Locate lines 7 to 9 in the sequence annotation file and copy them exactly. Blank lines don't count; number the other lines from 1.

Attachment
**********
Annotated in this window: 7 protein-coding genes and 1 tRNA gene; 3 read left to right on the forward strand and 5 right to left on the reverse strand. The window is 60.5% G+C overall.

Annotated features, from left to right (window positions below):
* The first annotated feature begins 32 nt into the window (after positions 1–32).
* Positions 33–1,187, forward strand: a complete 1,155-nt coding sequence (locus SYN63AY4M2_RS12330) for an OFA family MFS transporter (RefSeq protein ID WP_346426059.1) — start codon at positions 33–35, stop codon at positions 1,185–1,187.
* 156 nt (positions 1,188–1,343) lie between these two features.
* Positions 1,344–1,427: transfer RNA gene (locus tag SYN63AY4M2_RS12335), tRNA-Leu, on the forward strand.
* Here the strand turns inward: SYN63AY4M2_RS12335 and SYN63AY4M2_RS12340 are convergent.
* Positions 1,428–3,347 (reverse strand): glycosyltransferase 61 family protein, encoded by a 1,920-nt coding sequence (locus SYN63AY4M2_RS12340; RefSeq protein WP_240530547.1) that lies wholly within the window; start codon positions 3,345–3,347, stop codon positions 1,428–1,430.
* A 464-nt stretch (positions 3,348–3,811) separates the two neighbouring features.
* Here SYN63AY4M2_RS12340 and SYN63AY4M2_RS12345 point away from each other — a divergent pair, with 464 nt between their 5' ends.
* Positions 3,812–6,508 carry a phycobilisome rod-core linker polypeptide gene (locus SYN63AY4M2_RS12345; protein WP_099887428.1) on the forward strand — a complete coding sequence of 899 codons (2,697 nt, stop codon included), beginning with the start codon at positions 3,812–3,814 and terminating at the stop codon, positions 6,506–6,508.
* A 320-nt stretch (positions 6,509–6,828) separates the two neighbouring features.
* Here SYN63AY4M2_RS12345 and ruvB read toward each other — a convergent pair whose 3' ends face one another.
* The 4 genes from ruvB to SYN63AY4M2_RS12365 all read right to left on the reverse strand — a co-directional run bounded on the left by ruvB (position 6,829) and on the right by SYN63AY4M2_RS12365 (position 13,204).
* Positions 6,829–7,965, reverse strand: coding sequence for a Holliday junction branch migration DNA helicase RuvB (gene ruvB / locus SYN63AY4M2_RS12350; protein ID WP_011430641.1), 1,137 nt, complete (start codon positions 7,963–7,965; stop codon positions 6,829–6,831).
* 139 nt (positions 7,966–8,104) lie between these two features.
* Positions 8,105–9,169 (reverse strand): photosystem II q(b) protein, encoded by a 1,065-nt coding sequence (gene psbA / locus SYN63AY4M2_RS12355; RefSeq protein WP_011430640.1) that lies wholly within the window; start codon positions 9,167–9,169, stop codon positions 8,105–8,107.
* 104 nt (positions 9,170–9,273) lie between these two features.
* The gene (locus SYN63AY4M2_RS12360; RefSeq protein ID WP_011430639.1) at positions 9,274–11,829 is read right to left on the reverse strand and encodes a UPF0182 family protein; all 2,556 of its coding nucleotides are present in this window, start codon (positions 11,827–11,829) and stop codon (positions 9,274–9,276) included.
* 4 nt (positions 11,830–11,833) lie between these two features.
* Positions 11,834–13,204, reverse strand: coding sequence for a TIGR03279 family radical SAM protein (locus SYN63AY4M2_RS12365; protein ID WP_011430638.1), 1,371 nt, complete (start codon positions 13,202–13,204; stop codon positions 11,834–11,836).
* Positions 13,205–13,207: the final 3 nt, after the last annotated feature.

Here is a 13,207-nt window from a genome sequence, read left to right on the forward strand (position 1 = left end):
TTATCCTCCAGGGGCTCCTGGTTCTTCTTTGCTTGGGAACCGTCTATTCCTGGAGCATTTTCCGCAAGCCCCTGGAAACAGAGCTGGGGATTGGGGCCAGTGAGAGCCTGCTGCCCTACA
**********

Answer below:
* Here the strand turns inward: SYN63AY4M2_RS12335 and SYN63AY4M2_RS12340 are convergent.
* Positions 1,428–3,347 (reverse strand): glycosyltransferase 61 family protein, encoded by a 1,920-nt coding sequence (locus SYN63AY4M2_RS12340; RefSeq protein WP_240530547.1) that lies wholly within the window; start codon positions 3,345–3,347, stop codon positions 1,428–1,430.
* A 464-nt stretch (positions 3,348–3,811) separates the two neighbouring features.